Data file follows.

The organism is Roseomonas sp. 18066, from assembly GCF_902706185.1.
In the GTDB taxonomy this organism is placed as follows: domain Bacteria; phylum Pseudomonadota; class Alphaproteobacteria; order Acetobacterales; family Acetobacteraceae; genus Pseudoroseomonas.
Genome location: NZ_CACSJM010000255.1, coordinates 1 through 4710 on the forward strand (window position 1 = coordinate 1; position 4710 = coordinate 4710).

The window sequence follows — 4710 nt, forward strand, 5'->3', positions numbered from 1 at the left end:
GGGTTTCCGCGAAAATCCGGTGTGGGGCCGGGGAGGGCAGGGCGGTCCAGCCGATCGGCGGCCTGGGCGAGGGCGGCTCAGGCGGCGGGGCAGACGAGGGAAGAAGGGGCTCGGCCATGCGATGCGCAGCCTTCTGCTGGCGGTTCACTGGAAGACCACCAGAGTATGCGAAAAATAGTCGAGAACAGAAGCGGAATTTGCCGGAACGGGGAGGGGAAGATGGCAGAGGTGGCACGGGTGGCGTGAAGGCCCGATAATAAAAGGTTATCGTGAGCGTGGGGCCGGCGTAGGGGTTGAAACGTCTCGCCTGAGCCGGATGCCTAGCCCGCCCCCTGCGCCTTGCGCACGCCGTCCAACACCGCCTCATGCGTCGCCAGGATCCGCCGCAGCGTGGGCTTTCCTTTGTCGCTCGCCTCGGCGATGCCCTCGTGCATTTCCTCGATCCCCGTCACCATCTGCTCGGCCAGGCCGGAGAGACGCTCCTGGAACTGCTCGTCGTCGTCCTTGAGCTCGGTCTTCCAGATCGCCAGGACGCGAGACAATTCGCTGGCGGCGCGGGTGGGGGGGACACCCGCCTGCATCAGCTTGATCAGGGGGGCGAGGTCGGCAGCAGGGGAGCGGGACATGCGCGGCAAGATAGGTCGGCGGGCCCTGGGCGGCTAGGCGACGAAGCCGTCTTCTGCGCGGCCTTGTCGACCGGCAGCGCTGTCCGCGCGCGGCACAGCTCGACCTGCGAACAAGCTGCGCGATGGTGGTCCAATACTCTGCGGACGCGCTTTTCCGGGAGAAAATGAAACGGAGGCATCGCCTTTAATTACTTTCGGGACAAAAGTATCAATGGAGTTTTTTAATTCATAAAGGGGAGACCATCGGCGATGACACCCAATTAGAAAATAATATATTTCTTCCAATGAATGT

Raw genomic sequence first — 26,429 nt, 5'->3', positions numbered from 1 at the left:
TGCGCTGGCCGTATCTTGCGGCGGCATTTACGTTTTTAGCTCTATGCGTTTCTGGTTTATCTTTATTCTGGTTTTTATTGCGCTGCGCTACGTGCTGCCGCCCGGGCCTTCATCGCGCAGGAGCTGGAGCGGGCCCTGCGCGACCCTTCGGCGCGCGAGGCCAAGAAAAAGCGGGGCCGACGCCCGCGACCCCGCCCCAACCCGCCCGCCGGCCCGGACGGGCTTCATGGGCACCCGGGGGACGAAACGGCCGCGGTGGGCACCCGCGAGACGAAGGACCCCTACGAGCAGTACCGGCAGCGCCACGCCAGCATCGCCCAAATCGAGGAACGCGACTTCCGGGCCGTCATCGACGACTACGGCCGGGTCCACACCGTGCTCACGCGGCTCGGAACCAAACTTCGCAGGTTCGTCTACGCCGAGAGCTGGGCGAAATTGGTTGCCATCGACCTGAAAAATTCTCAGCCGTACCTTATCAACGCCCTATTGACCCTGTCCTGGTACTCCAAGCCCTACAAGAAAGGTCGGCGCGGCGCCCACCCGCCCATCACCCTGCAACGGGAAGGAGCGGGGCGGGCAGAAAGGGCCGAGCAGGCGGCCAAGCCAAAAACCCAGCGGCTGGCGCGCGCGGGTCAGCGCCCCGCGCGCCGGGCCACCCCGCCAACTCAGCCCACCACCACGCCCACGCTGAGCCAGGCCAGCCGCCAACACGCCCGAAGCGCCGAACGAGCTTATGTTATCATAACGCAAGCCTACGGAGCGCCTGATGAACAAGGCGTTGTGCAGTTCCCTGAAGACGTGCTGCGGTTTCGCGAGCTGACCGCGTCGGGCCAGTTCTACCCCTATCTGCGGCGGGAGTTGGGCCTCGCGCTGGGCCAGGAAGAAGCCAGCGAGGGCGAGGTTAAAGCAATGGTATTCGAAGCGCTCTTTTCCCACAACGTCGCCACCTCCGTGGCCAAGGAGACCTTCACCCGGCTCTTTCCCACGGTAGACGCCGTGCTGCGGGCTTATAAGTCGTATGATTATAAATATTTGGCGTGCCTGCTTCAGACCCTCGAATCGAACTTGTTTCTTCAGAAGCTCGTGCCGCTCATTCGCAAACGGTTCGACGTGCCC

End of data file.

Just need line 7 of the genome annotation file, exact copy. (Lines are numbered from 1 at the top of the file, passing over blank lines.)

TGCGCTGGCCGTATCTTGCGGCGGCATTTACGTTTTTAGCTCTATGCGTTTCTGGTTTATCTTTATTCTGGTTTTTATTGCGCTGCGCTACGTGCTGCCGCCCGGGCCTTCATCGCGCAGGAGCTGGAGCGGGCCCTGCGCGACCCTTCGGCGCGCGAGGCCAAGAAAAAGCGGGGCCGACGCCCGCGACCCCGCCCCAACCCGCCCGCCGGCCCGGACGGGCTTCATGGGCACCCGGGGGACGAAACGGCCGCGGTGGGCACCCGCGAGACGAAGGACCCCTACGAGCAGTACCGGCAGCGCCACGCCAGCATCGCCCAAATCGAGGAACGCGACTTCCGGGCCGTCATCGACGACTACGGCCGGGTCCACACCGTGCTCACGCGGCTCGGAACCAAACTTCGCAGGTTCGTCTACGCCGAGAGCTGGGCGAAATTGGTTGCCATCGACCTGAAAAATTCTCAGCCGTACCTTATCAACGCCCTATTGACCCTGTCCTGGTACTCCAAGCCCTACAAGAAAGGTCGGCGCGGCGCCCACCCGCCCATCACCCTGCAACGGGAAGGAGCGGGGCGGGCAGAAAGGGCCGAGCAGGCGGCCAAGCCAAAAACCCAGCGGCTGGCGCGCGCGGGTCAGCGCCCCGCGCGCCGGGCCACCCCGCCAACTCAGCCCACCACCACGCCCACGCTGAGCCAGGCCAGCCGCCAACACGCCCGAAGCGCCGAACGAGCTTATGTTATCATAACGCAAGCCTACGGAGCGCCTGATGAACAAGGCGTTGTGCAGTTCCCTGAAGACGTGCTGCGGTTTCGCGAGCTGACCGCGTCGGGCCAGTTCTACCCCTATCTGCGGCGGGAGTTGGGCCTCGCGCTGGGCCAGGAAGAAGCCAGCGAGGGCGAGGTTAAAGCAATGGTATTCGAAGCGCTCTTTTCCCACAACGTCGCCACCTCCGTGGCCAAGGAGACCTTCACCCGGCTCTTTCCCACGGTAGACGCCGTGCTGCGGGCTTATAAGTCGTATGATTATAAATATTTGGCGTGCCTGCTTCAGACCCTCGAATCGAACTTGTTTCTTCAGAAGCTCGTGCCGCTCATTCGCAAACGGTTCGACGTGCCC